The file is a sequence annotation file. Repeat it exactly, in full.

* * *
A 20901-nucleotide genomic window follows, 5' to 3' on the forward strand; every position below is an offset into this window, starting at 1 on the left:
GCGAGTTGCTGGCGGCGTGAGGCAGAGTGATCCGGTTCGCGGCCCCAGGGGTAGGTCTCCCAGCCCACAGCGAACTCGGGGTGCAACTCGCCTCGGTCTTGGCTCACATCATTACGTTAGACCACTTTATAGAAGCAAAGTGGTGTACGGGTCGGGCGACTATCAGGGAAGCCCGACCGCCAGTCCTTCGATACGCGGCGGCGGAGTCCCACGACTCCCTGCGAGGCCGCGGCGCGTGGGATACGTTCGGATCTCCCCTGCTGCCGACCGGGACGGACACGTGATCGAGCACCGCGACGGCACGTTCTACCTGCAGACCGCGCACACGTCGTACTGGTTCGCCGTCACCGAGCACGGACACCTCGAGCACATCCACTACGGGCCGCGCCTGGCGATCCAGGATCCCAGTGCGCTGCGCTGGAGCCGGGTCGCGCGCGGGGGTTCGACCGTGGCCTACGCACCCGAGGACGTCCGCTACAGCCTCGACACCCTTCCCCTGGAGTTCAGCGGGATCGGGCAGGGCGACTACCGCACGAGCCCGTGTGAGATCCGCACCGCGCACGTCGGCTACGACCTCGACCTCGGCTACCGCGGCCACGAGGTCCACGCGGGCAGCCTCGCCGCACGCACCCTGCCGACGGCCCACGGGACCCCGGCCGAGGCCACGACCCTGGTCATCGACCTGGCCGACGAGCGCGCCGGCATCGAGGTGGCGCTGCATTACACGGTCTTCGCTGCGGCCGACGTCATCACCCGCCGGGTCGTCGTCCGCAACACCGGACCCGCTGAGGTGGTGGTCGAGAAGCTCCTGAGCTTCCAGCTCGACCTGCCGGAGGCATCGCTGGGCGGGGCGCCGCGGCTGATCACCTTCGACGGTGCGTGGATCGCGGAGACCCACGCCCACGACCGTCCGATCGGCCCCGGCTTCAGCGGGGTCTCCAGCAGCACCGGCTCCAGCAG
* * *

A 20901-nucleotide genomic window follows, 5' to 3' on the forward strand; every position below is an offset into this window, starting at 1 on the left:
GCGAGTTGCTGGCGGCGTGAGGCAGAGTGATCCGGTTCGCGGCCCCAGGGGTAGGTCTCCCAGCCCACAGCGAACTCGGGGTGCAACTCGCCTCGGTCTTGGCTCACATCATTACGTTAGACCACTTTATAGAAGCAAAGTGGTGTACGGGTCGGGCGACTATCAGGGAAGCCCGACCGCCAGTCCTTCGATACGCGGCGGCGGAGTCCCACGACTCCCTGCGAGGCCGCGGCGCGTGGGATACGTTCGGATCTCCCCTGCTGCCGACCGGGACGGACACGTGATCGAGCACCGCGACGGCACGTTCTACCTGCAGACCGCGCACACGTCGTACTGGTTCGCCGTCACCGAGCACGGACACCTCGAGCACATCCACTACGGGCCGCGCCTGGCGATCCAGGATCCCAGTGCGCTGCGCTGGAGCCGGGTCGCGCGCGGGGGTTCGACCGTGGCCTACGCACCCGAGGACGTCCGCTACAGCCTCGACACCCTTCCCCTGGAGTTCAGCGGGATCGGGCAGGGCGACTACCGCACGAGCCCGTGTGAGATCCGCACCGCGCACGTCGGCTACGACCTCGACCTCGGCTACCGCGGCCACGAGGTCCACGCGGGCAGCCTCGCCGCACGCACCCTGCCGACGGCCCACGGGACCCCGGCCGAGGCCACGACCCTGGTCATCGACCTGGCCGACGAGCGCGCCGGCATCGAGGTGGCGCTGCATTACACGGTCTTCGCTGCGGCCGACGTCATCACCCGCCGGGTCGTCGTCCGCAACACCGGACCCGCTGAGGTGGTGGTCGAGAAGCTCCTGAGCTTCCAGCTCGACCTGCCGGAGGCATCGCTGGGCGGGGCGCCGCGGCTGATCACCTTCGACGGTGCGTGGATCGCGGAGACCCACGCCCACGACCGTCCGATCGGCCCCGGCTTCAGCGGGGTCTCCAGCAGCACCGGCTCCAGCAG